Indonesia Expat
Lifestyle

Beautifully Bamboo

“Notice that the stiffest tree is most easily cracked, while the bamboo or willow survives by bending with the wind,” the martial artist and actor Bruce Lee once said.

Flexible, yet strong, bamboo makes an ideal material for building environmentally sustainable housing. IBUKU, a team of designers, architects and engineers eager to explore new ways of using the plant, are taking advantage of these special qualities. The Bali-based company is the mastermind behind The Green Village, a one-of-a-kind community of luxury abodes, which are around 95 percent bamboo, located just outside Bali’s cultural hub of Ubud.

The Green Village is the sister complex to the nearby Green School, a cluster of around 50 bamboo structures nestled amid forest and rice fields, founded by John Hardy in 2008.

“There are currently 11 residences in the Green Village itself, which we have built over the past six years. Sharma Springs – a six-storey, four-bedroom house – is located on a separate property across the river from the Green Village, but is also managed as a part of the Green Village,” says Elora Hardy, the founder and creative director of IBUKU. “There are opportunities for between two and five additional residences on the two hectares of land.”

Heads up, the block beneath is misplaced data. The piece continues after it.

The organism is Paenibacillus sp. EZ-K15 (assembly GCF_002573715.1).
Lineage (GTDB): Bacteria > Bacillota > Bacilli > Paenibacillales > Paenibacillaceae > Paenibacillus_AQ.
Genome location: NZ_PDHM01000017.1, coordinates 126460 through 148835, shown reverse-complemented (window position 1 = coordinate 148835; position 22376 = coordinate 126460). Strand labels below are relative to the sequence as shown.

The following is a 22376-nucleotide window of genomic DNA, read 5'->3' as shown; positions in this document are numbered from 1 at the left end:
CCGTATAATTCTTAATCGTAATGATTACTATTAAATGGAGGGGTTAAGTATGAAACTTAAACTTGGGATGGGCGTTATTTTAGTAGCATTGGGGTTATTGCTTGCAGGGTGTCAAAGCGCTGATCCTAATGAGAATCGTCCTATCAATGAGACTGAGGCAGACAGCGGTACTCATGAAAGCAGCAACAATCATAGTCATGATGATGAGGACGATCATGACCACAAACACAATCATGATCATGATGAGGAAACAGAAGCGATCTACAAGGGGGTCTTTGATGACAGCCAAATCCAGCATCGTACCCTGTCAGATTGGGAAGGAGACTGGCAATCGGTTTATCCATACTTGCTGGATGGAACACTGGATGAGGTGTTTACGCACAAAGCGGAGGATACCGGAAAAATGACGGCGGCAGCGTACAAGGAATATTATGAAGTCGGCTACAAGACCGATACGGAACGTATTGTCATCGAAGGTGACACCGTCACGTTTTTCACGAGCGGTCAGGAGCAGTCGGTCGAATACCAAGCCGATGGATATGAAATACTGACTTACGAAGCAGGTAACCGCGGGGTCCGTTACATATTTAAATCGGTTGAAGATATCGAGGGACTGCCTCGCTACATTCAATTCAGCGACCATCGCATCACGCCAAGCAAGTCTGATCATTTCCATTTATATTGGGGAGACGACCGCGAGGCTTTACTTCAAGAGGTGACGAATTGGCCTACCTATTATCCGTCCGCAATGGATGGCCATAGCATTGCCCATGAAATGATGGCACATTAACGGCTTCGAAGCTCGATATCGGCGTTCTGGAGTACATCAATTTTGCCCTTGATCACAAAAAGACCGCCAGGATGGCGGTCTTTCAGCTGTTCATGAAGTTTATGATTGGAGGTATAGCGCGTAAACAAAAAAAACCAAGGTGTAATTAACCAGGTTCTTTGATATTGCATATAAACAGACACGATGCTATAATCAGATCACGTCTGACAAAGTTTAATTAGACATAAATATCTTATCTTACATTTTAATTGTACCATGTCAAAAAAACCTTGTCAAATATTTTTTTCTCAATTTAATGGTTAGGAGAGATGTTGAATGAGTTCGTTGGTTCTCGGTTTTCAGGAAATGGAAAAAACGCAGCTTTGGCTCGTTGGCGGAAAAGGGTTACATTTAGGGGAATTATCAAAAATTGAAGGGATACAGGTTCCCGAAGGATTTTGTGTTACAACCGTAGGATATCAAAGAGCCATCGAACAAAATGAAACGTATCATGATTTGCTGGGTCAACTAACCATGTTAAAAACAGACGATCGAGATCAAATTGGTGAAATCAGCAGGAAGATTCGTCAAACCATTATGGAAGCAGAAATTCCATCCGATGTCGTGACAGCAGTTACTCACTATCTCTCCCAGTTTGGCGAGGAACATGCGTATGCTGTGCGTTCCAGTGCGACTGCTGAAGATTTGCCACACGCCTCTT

All the multi-storey homes are custom designed to each client’s specific preferences, and most have open-plan living areas, round centre-pivot doors, swinging oval windows, spiral staircases and air-conditioned rooms with woven walls. The fully functional homes also come with bespoke furnishings – baskets, beds, chairs and tables – that are also mostly crafted from bamboo.

A living room in the Green Village | Photo courtesy of Rio Helmi
A living room in the Green Village | Photo courtesy of Rio Helmi

 

“We often create complete sets of new bamboo furniture designs for each home, or select existing items from our collection. This gives the interiors a cohesive look and feel that allows the form to shine through,” Hardy says. “We also love to feature complementary materials such as stone, brass and copper especially in areas that get wet, like bathrooms and kitchens.”

The ecological buildings, which are set on a steep edge along the sacred Agung River, are designed to blend into the tropical surroundings. In fact, according to Hardy, the most notable characteristics of the houses are the curves and the way the houses are integrated into the contours of the land. Right from the conceptual stage, IBUKU’s design process ensures that the homes have a minimal impact on the surrounding environment.

River House | Photo Courtesy of Errol Vaes
River House | Photo Courtesy of Errol Vaes

 

Bamboo has been used as a building material in Bali and Southeast Asia for centuries, although it has usually been used in the construction of short-term structures due to its susceptibility to termites and beetles. Bamboo is frequently used for temporary structures in Bali – everything from scaffolding to festival shades to dramatic ceremonial towers and figures such as the Nyepi ogoh ogoh and cremation bulls.